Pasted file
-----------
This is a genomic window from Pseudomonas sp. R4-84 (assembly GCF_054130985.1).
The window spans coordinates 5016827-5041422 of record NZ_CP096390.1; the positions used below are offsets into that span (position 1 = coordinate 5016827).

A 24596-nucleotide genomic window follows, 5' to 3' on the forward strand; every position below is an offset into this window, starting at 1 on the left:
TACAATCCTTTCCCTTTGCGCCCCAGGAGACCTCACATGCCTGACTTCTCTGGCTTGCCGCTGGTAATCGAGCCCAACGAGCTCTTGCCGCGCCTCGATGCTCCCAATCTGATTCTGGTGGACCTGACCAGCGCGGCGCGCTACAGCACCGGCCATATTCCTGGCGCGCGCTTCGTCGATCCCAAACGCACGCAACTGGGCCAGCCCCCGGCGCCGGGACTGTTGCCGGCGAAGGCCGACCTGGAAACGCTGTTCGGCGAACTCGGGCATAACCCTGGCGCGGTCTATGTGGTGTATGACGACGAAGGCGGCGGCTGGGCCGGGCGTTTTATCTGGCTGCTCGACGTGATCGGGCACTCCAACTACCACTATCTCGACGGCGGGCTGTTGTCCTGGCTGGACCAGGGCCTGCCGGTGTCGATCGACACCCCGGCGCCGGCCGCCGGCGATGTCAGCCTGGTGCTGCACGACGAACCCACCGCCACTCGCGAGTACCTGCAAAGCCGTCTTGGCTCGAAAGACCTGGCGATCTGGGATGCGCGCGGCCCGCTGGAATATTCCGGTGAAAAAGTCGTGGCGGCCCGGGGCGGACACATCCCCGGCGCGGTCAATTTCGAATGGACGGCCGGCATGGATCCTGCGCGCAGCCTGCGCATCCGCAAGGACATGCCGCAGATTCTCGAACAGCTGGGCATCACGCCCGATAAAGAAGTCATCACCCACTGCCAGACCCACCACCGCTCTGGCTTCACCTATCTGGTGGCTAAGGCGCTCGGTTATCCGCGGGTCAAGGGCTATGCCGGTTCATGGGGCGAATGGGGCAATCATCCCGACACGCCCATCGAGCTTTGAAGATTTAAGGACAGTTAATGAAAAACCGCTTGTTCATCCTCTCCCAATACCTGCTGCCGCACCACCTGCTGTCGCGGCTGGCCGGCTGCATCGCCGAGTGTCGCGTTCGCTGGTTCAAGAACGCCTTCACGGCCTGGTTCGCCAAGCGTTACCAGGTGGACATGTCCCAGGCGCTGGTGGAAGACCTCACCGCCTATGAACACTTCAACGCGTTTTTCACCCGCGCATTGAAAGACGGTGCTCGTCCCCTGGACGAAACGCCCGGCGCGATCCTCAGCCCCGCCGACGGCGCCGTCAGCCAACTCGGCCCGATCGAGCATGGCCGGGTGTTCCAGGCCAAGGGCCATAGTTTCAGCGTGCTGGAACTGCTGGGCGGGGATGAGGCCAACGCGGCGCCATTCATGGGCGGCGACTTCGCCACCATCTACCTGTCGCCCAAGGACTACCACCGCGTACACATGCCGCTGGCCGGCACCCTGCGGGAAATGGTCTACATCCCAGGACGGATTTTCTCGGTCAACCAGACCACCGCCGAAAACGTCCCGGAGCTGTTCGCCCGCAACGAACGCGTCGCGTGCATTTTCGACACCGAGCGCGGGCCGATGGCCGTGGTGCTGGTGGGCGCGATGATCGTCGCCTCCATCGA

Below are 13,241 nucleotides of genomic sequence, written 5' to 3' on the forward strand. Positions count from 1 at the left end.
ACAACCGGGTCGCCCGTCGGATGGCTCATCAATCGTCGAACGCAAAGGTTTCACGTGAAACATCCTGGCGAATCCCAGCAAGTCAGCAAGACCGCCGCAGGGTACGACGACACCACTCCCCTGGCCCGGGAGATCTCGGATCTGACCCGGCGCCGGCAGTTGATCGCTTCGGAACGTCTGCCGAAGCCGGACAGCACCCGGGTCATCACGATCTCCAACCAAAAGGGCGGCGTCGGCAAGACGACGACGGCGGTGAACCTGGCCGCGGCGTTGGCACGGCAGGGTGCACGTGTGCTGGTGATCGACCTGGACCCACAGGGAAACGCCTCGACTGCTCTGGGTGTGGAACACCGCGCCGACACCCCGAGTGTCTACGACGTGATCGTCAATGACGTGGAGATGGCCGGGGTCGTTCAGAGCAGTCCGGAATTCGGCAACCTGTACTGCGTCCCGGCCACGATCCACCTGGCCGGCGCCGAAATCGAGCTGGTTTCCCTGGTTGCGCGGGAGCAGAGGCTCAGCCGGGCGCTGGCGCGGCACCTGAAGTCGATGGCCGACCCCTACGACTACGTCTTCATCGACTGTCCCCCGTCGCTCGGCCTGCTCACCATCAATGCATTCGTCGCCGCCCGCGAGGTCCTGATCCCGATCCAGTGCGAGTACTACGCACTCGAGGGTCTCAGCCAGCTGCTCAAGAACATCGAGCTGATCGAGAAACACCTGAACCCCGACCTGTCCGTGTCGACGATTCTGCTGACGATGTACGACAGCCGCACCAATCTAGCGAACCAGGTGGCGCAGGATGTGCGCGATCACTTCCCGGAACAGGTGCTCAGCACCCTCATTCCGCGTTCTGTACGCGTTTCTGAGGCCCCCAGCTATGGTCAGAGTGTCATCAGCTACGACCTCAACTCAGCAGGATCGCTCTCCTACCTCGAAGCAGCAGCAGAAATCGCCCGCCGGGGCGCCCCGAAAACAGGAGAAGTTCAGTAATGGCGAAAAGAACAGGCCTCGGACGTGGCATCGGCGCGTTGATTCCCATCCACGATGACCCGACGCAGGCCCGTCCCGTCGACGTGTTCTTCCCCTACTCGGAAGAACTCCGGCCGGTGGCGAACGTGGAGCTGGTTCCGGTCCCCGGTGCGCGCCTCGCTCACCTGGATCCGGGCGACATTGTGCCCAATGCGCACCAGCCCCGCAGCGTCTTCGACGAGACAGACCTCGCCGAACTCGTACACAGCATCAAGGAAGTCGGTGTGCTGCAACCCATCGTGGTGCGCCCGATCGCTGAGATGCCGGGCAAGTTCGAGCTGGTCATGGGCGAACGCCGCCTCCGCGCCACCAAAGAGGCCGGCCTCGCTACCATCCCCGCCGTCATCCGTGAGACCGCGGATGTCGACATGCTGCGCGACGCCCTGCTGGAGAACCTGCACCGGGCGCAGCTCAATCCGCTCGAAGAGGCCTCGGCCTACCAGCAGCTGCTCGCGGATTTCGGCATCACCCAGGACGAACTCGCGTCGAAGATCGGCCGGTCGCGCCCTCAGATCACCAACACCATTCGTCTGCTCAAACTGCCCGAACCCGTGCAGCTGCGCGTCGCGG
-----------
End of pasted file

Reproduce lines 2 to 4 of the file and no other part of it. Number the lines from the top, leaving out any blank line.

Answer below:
The window spans coordinates 5016827-5041422 of record NZ_CP096390.1; the positions used below are offsets into that span (position 1 = coordinate 5016827).

A 24596-nucleotide genomic window follows, 5' to 3' on the forward strand; every position below is an offset into this window, starting at 1 on the left:
TACAATCCTTTCCCTTTGCGCCCCAGGAGACCTCACATGCCTGACTTCTCTGGCTTGCCGCTGGTAATCGAGCCCAACGAGCTCTTGCCGCGCCTCGATGCTCCCAATCTGATTCTGGTGGACCTGACCAGCGCGGCGCGCTACAGCACCGGCCATATTCCTGGCGCGCGCTTCGTCGATCCCAAACGCACGCAACTGGGCCAGCCCCCGGCGCCGGGACTGTTGCCGGCGAAGGCCGACCTGGAAACGCTGTTCGGCGAACTCGGGCATAACCCTGGCGCGGTCTATGTGGTGTATGACGACGAAGGCGGCGGCTGGGCCGGGCGTTTTATCTGGCTGCTCGACGTGATCGGGCACTCCAACTACCACTATCTCGACGGCGGGCTGTTGTCCTGGCTGGACCAGGGCCTGCCGGTGTCGATCGACACCCCGGCGCCGGCCGCCGGCGATGTCAGCCTGGTGCTGCACGACGAACCCACCGCCACTCGCGAGTACCTGCAAAGCCGTCTTGGCTCGAAAGACCTGGCGATCTGGGATGCGCGCGGCCCGCTGGAATATTCCGGTGAAAAAGTCGTGGCGGCCCGGGGCGGACACATCCCCGGCGCGGTCAATTTCGAATGGACGGCCGGCATGGATCCTGCGCGCAGCCTGCGCATCCGCAAGGACATGCCGCAGATTCTCGAACAGCTGGGCATCACGCCCGATAAAGAAGTCATCACCCACTGCCAGACCCACCACCGCTCTGGCTTCACCTATCTGGTGGCTAAGGCGCTCGGTTATCCGCGGGTCAAGGGCTATGCCGGTTCATGGGGCGAATGGGGCAATCATCCCGACACGCCCATCGAGCTTTGAAGATTTAAGGACAGTTAATGAAAAACCGCTTGTTCATCCTCTCCCAATACCTGCTGCCGCACCACCTGCTGTCGCGGCTGGCCGGCTGCATCGCCGAGTGTCGCGTTCGCTGGTTCAAGAACGCCTTCACGGCCTGGTTCGCCAAGCGTTACCAGGTGGACATGTCCCAGGCGCTGGTGGAAGACCTCACCGCCTATGAACACTTCAACGCGTTTTTCACCCGCGCATTGAAAGACGGTGCTCGTCCCCTGGACGAAACGCCCGGCGCGATCCTCAGCCCCGCCGACGGCGCCGTCAGCCAACTCGGCCCGATCGAGCATGGCCGGGTGTTCCAGGCCAAGGGCCATAGTTTCAGCGTGCTGGAACTGCTGGGCGGGGATGAGGCCAACGCGGCGCCATTCATGGGCGGCGACTTCGCCACCATCTACCTGTCGCCCAAGGACTACCACCGCGTACACATGCCGCTGGCCGGCACCCTGCGGGAAATGGTCTACATCCCAGGACGGATTTTCTCGGTCAACCAGACCACCGCCGAAAACGTCCCGGAGCTGTTCGCCCGCAACGAACGCGTCGCGTGCATTTTCGACACCGAGCGCGGGCCGATGGCCGTGGTGCTGGTGGGCGCGATGATCGTCGCCTCCATCGA